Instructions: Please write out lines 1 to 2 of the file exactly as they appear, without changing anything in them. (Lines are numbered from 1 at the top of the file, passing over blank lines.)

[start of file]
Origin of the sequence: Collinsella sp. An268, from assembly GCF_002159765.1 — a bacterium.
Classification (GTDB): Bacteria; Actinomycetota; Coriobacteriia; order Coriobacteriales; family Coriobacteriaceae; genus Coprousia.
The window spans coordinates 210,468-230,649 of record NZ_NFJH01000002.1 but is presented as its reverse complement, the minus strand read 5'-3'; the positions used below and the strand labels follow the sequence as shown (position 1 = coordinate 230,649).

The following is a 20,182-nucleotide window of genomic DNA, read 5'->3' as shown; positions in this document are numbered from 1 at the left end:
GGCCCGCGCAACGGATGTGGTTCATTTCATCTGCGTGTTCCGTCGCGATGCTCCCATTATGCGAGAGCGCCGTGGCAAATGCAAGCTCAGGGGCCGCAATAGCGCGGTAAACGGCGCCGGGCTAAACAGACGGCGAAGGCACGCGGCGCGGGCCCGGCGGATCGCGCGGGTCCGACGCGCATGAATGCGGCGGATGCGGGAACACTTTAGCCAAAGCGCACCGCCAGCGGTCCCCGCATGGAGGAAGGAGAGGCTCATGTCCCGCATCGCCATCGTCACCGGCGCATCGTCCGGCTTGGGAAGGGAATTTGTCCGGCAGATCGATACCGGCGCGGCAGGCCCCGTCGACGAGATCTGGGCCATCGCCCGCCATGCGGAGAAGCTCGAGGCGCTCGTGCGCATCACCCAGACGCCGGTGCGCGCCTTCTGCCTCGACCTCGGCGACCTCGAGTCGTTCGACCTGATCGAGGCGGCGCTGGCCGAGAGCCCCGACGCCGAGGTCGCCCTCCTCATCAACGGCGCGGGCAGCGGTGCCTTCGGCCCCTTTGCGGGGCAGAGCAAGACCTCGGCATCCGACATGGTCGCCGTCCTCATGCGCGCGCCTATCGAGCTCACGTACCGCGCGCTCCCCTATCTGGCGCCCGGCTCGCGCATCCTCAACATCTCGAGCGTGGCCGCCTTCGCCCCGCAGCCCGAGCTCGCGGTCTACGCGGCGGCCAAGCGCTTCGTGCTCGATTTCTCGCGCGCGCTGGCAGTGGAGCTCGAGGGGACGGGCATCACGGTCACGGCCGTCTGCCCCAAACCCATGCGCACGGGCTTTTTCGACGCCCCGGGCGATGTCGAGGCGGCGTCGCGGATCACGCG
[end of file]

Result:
Origin of the sequence: Collinsella sp. An268, from assembly GCF_002159765.1 — a bacterium.
Classification (GTDB): Bacteria; Actinomycetota; Coriobacteriia; order Coriobacteriales; family Coriobacteriaceae; genus Coprousia.